Last semester, two English Majors at PLU took a moment to reflect on their experiences attending Prof. Rick Barot’s public reading of poems from his most recent collection, Chord. Here are their accounts:
Reflecting on Rick Barot’s Reading of Chord
By Hannah Soltis
On Thursday, December 3rd, Professor Rick Barot gave a reading of poems from his most recent book titled Chord. Although I had already read many of these poems for a class, it was a completely different experience to hear them read by the author himself. As a literature major, I often become caught up in analyzing the form and diction of the poems I read; while that is an important part of understanding poetry, the reading emphasized to me the emotional aspect that I often overlook. Professor Barot brought up many times the importance of using poetry and other art to discuss and explore social issues like war and racial conflicts, and how it is the responsibility of poets to talk about these difficult topics. I understood this to mean that, because poetry is one of the most accessible art forms, the people who create it should use their talent to put the pain of these struggles into words so that other people can recognize and understand the problems of others. I also felt that these ideas were even more powerful coming from Professor Barot than if they had come from a visiting poet because he is not a stranger—many people who were in the audience know him as a professor or colleague, which seemed to me to make what he said easier to internalize.
I was also interested in Professor Barot’s comments about the process of writing and publishing poems, especially because I am minoring in Publishing and Printing Arts. He mentioned that his book had been eight years in the making, all of which had been a rigorous process. I have known many people who look at poems and think that they could easily write just as well, but Professor Barot’s experience with the publishing process shows just how much work goes into every page of books before they are published. The purposefulness of every word resonated with me as I listened to Professor Barot read his poems with that extra dimension of emotion.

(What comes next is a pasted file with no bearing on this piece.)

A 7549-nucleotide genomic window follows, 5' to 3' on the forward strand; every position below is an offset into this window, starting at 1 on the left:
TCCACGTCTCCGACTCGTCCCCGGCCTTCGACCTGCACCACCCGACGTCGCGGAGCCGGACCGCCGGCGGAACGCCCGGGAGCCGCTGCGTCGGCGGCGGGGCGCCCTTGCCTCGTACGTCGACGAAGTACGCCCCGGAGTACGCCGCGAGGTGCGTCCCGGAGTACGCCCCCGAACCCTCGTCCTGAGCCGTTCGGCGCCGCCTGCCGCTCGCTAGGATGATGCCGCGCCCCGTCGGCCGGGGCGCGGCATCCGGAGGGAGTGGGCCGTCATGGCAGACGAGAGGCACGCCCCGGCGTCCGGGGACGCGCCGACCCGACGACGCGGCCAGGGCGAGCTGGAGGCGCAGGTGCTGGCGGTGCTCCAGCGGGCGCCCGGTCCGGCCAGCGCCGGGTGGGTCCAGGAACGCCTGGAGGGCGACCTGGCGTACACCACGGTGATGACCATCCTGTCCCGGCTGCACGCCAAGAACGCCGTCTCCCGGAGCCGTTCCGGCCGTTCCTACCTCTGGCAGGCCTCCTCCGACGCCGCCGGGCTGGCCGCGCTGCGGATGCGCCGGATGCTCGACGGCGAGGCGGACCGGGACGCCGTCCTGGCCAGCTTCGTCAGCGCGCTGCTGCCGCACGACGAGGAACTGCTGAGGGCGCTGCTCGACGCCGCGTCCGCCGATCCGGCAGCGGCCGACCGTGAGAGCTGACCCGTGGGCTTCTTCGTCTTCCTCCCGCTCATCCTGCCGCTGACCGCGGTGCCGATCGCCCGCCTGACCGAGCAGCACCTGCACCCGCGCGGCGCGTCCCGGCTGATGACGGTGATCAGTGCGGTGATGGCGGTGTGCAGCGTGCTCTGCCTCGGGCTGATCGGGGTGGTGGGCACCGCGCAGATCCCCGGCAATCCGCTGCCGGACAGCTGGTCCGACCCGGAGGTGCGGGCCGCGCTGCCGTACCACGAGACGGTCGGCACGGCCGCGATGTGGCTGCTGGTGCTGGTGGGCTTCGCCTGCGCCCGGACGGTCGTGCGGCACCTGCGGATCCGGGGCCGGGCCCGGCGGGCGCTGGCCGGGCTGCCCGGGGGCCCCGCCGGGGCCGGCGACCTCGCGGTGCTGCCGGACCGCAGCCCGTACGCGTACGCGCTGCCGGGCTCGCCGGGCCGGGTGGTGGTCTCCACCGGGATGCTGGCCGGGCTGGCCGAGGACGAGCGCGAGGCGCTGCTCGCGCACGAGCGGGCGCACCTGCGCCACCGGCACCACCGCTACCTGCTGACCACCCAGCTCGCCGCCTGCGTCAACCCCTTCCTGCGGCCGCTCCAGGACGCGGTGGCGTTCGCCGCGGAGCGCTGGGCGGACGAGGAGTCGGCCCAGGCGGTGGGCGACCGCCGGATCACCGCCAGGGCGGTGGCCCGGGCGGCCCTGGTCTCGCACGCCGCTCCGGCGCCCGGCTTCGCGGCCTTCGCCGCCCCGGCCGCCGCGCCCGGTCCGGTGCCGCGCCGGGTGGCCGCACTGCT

Seeing Eye to Eye: On Rick Barot’s Chord
By Breanna Wiersma
It isn’t often that a student gets an opportunity to see a professor in their element as a creator. With Rick Barot’s presentation on his collection of poems, Chord, a few dozen of us got to see just that. On the student side, the group was mostly composed of English majors (like myself); this put us in a position to see Prof. Barot not only as a professor, but as a poet, as well.
The presentation Prof. Barot gave caused me to reflect on the importance of seeing this creative side. This kind of opportunity humanizes the professors, filling out the spaces that classroom lectures leave behind. What I found more intriguing, more fundamental, is how sharing our stories illustrates that there’s a universality to the creative process. I could recognize that hint of tension in Prof. Barot’s presentation, the mix of excitement and nerves that accompanies the pride of a finished work. As someone who writes, there was a validation (and a sort of solidarity) in seeing that the ways that I felt about my writing were reciprocated in someone who wrote successfully and beautifully.
Chord itself certainly had an impact on me. I was most surprised by its ability to leave lasting questions. Prof. Barot has a particular strength in complicating everyday objects; I don’t think I’ll ever look at tarps or pink camouflage the same way. This inspired the creative inside me to consider longer-term impacts of the things that I make; while it’s easy to get caught up in form, this experience reminded me that creative works can have far greater effects.
I found that Prof. Barot’s sharing of Chord was immensely inspiring for me as a writer. It allowed me to see a different side to him, and left me wondering about both the universality of writing in general and about my writing in particular. Suffice it to say that for me, hearing Chord definitely had some serious resonance.